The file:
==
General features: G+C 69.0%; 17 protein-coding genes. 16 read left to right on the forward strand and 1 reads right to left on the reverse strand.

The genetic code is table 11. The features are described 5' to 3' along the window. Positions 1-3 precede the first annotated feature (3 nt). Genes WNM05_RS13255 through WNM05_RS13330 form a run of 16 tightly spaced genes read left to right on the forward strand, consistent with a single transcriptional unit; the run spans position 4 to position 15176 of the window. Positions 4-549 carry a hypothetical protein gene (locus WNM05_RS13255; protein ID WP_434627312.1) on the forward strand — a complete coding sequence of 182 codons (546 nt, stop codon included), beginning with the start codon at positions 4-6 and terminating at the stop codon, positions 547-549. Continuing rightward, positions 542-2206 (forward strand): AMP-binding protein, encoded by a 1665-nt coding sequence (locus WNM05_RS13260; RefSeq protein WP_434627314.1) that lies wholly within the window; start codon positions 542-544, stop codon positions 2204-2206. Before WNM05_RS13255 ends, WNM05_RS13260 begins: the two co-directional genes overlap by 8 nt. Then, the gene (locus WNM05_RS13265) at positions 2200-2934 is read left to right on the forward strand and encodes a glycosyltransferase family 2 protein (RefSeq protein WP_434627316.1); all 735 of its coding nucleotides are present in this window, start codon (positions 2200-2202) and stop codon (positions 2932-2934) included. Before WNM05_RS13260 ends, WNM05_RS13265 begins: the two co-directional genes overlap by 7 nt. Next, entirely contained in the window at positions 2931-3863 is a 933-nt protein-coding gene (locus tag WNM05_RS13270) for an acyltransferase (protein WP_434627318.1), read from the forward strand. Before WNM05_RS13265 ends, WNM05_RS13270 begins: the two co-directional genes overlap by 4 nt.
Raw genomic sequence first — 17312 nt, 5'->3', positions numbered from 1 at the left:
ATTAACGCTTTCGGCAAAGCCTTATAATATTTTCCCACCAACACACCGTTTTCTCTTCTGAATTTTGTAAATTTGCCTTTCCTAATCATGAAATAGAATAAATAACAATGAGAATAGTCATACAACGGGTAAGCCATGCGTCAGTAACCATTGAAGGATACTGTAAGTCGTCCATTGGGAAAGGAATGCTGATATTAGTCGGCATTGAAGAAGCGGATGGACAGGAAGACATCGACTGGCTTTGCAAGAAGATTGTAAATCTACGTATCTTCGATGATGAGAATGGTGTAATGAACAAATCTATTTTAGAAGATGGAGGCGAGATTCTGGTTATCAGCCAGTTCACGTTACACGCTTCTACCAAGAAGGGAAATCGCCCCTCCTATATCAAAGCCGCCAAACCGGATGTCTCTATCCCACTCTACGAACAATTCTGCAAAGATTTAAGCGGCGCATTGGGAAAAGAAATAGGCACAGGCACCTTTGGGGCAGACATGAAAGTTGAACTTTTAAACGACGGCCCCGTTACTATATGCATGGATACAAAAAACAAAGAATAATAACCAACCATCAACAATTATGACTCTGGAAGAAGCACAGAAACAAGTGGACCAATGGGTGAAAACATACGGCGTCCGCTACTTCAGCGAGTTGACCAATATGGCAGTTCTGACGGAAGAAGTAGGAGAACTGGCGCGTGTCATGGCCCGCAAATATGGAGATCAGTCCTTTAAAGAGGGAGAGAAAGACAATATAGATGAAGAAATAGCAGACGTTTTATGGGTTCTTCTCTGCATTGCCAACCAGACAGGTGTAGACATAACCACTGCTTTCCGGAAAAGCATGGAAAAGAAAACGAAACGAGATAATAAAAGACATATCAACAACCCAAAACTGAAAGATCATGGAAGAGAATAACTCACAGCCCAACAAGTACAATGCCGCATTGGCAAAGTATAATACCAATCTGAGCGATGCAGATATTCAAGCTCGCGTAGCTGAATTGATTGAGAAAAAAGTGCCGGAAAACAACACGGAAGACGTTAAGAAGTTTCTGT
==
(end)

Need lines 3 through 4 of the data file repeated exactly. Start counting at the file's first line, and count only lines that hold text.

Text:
Raw genomic sequence first — 17312 nt, 5'->3', positions numbered from 1 at the left:
ATTAACGCTTTCGGCAAAGCCTTATAATATTTTCCCACCAACACACCGTTTTCTCTTCTGAATTTTGTAAATTTGCCTTTCCTAATCATGAAATAGAATAAATAACAATGAGAATAGTCATACAACGGGTAAGCCATGCGTCAGTAACCATTGAAGGATACTGTAAGTCGTCCATTGGGAAAGGAATGCTGATATTAGTCGGCATTGAAGAAGCGGATGGACAGGAAGACATCGACTGGCTTTGCAAGAAGATTGTAAATCTACGTATCTTCGATGATGAGAATGGTGTAATGAACAAATCTATTTTAGAAGATGGAGGCGAGATTCTGGTTATCAGCCAGTTCACGTTACACGCTTCTACCAAGAAGGGAAATCGCCCCTCCTATATCAAAGCCGCCAAACCGGATGTCTCTATCCCACTCTACGAACAATTCTGCAAAGATTTAAGCGGCGCATTGGGAAAAGAAATAGGCACAGGCACCTTTGGGGCAGACATGAAAGTTGAACTTTTAAACGACGGCCCCGTTACTATATGCATGGATACAAAAAACAAAGAATAATAACCAACCATCAACAATTATGACTCTGGAAGAAGCACAGAAACAAGTGGACCAATGGGTGAAAACATACGGCGTCCGCTACTTCAGCGAGTTGACCAATATGGCAGTTCTGACGGAAGAAGTAGGAGAACTGGCGCGTGTCATGGCCCGCAAATATGGAGATCAGTCCTTTAAAGAGGGAGAGAAAGACAATATAGATGAAGAAATAGCAGACGTTTTATGGGTTCTTCTCTGCATTGCCAACCAGACAGGTGTAGACATAACCACTGCTTTCCGGAAAAGCATGGAAAAGAAAACGAAACGAGATAATAAAAGACATATCAACAACCCAAAACTGAAAGATCATGGAAGAGAATAACTCACAGCCCAACAAGTACAATGCCGCATTGGCAAAGTATAATACCAATCTGAGCGATGCAGATATTCAAGCTCGCGTAGCTGAATTGATTGAGAAAAAAGTGCCGGAAAACAACACGGAAGACGTTAAGAAGTTTCTGT